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ACCEPTED METHODS OF PROVING CUSTOMARY OWNERSHIP

Dictum

The accepted methods of proving customary ownership of land are- (1) Traditional History of ownership; (2) Where the evidence in (1) above is found to be inconclusive, then proof of acts of occupation and use of the land over a considerable long period without challenge or disturbance from any other claimant and (3) Where (2) above fails, proof of exclusive possession without permission. See – Ekpo v. Ita 11 N.L.R. 68; F.M. Alade v. Lawrence Awo (1975) 4 S.C.215.

— Wali JSC. Onwuka & Ors. V. Ediala & Anor. (SC.18/1987, 20 January 1989)

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COURT JURISDICTION IN CUSTOMARY RIGHT OF OCCUPANCY GRANTED BY LOCAL GOVERNMENT

Olaleye-Ote & Anor v. Babalola (2012) LPELR-9275(SC), where it was stated that, “The Land Use Act vested jurisdiction in proceedings relating to Customary Right of Occupancy granted by a Local Government on: ‘An Area Court or Customary Court or other Court of equivalent jurisdiction in a State without classification. The State Law imposed classification with jurisdiction of each grade of Court based on the value or annual rental value of the land, this modifying the jurisdiction conferred by the Federal Law.’ In my humble view, the Federal Legislature effectively covered the field in relation to the jurisdiction of the relevant Courts over proceedings in matters of customary right of occupancy granted by a Local Government. The State Law conferring jurisdiction according to Grade and value of the land in litigation is in conflict with S.41 of the Land Use Act, a Federal legislation.”

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ALL LANDS VESTED IN MILITARY GOVERNOR

The control and management of all land in the state, apart from the land vested in the President, Commander-in-Chief of the Armed Forces, is therefore vested either in the Military Governor or the Local Government and while the Military Governor has power to grant statutory right of occupancy in respect of any land [see section 5(1)(a)] the Local Government has power to grant customary right of occupancy in respect of land not in an urban area [see section 6(1)(a) and (b)].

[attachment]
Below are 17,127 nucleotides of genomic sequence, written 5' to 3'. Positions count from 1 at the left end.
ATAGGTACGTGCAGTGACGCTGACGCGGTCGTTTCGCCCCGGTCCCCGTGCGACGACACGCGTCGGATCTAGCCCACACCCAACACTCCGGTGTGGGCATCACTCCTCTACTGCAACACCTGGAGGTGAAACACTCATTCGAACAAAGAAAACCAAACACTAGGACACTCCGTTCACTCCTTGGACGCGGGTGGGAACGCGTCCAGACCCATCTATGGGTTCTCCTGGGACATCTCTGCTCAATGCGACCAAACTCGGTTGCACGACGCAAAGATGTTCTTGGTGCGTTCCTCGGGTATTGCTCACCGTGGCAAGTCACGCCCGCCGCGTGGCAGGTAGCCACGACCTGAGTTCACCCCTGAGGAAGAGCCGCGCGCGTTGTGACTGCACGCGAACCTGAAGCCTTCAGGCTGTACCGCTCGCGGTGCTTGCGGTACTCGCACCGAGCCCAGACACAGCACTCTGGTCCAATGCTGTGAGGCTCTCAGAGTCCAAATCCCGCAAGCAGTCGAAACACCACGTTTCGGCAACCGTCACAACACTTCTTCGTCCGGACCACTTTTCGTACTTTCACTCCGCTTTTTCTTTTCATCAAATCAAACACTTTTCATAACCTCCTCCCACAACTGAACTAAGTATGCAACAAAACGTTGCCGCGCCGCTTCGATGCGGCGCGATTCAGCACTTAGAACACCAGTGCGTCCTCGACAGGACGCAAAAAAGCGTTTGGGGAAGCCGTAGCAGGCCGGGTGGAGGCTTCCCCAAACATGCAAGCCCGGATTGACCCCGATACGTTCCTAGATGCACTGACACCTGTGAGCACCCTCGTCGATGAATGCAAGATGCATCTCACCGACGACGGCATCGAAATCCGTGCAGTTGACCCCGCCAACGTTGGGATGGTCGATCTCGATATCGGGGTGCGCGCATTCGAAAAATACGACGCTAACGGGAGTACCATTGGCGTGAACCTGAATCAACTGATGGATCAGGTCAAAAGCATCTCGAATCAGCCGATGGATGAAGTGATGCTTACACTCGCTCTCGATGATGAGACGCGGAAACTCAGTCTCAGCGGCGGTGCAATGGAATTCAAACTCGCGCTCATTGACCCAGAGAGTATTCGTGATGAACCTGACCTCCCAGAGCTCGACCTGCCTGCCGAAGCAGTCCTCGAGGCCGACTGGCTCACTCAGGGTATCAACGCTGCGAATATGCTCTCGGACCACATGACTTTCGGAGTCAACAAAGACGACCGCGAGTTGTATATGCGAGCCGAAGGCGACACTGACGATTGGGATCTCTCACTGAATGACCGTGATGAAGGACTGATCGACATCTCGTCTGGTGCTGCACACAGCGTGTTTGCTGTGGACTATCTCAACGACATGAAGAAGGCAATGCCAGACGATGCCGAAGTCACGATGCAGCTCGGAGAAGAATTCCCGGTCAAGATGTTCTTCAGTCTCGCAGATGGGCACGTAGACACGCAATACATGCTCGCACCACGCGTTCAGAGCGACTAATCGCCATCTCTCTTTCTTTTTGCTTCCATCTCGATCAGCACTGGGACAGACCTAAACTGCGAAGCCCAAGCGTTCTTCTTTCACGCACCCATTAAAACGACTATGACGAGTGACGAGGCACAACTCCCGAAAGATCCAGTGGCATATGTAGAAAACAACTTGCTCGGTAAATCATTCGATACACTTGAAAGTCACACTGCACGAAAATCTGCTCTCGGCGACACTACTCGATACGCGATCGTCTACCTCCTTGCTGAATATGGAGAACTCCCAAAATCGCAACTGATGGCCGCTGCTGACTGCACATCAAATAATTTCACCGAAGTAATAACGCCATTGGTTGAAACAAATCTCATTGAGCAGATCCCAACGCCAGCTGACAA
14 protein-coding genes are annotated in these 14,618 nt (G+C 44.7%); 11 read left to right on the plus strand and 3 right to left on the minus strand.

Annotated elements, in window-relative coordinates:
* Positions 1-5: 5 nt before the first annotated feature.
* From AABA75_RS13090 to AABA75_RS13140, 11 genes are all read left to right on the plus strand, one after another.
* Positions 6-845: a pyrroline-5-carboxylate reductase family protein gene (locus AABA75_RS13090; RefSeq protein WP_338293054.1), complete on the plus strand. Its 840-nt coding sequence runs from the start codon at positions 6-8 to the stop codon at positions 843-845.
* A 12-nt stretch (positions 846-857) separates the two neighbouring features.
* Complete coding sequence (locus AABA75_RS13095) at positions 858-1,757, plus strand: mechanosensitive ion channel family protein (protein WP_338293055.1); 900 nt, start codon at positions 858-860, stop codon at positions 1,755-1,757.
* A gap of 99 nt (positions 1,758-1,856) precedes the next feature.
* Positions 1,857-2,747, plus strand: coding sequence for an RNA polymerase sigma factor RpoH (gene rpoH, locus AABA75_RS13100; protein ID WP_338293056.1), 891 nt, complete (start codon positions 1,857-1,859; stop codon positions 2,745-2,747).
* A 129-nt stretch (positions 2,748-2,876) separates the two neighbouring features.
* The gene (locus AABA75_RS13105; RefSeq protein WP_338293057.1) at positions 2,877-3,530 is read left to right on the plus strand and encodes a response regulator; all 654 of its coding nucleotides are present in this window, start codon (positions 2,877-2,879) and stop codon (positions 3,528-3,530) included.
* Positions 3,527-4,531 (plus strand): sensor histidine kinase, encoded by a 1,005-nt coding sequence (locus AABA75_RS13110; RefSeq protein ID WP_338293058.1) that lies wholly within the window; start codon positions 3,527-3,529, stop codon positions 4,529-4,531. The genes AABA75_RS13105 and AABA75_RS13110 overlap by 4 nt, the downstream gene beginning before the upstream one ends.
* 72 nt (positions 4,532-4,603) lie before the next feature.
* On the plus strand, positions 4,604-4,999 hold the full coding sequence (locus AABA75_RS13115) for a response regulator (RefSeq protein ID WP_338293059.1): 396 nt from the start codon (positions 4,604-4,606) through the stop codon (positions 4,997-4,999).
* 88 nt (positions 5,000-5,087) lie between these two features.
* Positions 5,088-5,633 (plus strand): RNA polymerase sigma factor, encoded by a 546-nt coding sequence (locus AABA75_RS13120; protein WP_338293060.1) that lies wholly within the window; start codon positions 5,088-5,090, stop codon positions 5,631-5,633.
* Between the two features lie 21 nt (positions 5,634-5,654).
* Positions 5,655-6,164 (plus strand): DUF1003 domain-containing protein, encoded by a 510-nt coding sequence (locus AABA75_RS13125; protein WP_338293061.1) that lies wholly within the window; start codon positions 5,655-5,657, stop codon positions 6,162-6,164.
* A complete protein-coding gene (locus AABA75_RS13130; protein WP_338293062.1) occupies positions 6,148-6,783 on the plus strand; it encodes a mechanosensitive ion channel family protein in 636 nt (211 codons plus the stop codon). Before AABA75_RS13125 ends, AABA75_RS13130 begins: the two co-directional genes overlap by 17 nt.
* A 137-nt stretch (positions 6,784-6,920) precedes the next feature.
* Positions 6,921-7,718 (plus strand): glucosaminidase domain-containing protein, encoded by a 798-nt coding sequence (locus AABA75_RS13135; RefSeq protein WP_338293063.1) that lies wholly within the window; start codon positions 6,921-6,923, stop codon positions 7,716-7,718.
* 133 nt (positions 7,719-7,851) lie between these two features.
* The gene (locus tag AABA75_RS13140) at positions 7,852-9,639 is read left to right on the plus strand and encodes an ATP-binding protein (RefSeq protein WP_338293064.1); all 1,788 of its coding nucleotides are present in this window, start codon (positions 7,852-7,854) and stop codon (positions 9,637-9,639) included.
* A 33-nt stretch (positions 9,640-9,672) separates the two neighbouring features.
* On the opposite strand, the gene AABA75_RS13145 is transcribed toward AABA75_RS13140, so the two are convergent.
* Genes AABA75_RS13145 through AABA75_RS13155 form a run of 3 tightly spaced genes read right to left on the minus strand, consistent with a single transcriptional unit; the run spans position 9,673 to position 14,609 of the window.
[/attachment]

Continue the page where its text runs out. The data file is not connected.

– Obaseki, JSC. Savannah v. Ajilo (1989)

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LAND USE FOR MARKET DOES NOT NECESSARILY MEAN IT IS A COMMUNAL LAND

The fact that land is used as a market does not necessarily mean that it is communal land. A market is no doubt a public place which may be an open space or a building where people go to buy and sell goods. But it does not follow from the fact that it is a public place that the market belongs to the community and not to an individual or a group of individuals. Even if the market is communally owned evidence as to the community which owns it must be forthcoming before one can come to the conclusion that it belongs to that community.

— Agbaje, JSC. Ogunleye v Oni (1990) – S.C. 193/1987

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PART PERFORMANCE REQUIRES POSSESSION INTO LAND

Therefore, for the plaintiff to be able to rely on part performance, he must be the person who has been let into possession of land and allowed to alter his position for the worse by carrying out acts in performance of the contract. Equity then come to his aid arising from the changed position in which he finds himself.

– Uwaifo JSC. Ekpanya v. Akpan (1988)

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ONUS ON CLAIMANT TO ESTABLISH PRECISE BOUNDARY OF LAND

The Plaintiffs/Appellants in this case claimed a declaration, damages for trespass and an injunction. Such a claim should be tied on to a definite and specific area of land so that any enuring judgment for the plaintiffs may inform the defendants what the opinion of the court is as to the limits of their rights and not expose them in the exercise of such rights to the consequences of violating an injunction based on a plan like Ex. A which not containing precise boundaries leaves the land in dispute vague and imprecise. It is not for the Defendant/Respondent to find out what portions of Ex.A belongs to the Plaintiffs/Appellants and what portions do not. That is the first hurdle a claimant to land will clear i.e. to establish the precise area he is claiming.

– Oputa JSC. OLUFOSOYE v. OLORUNFEMI (1989)

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OWNER OF LAND UNDER CUSTOMARY LAW REQUIRES CONSENT OF GOVERNOR TO ALIENATE

Land is still held under customary tenure even though dominium is in the Governor. The most pervasive effect of the Land use Act is the diminution of the plenitude of the powers of the holders of land. The character in which they hold remain substantially the same. Thus an owner at customary law remains owners all the same even though he no longer is the ultimate owner. The owner of land, now requires the consent of the Governor to alienate interests which hitherto he could do without such consent.

— Karibe-Whyte, JSC. Ogunola v. Eiyekole (1990) – SC.195/1987

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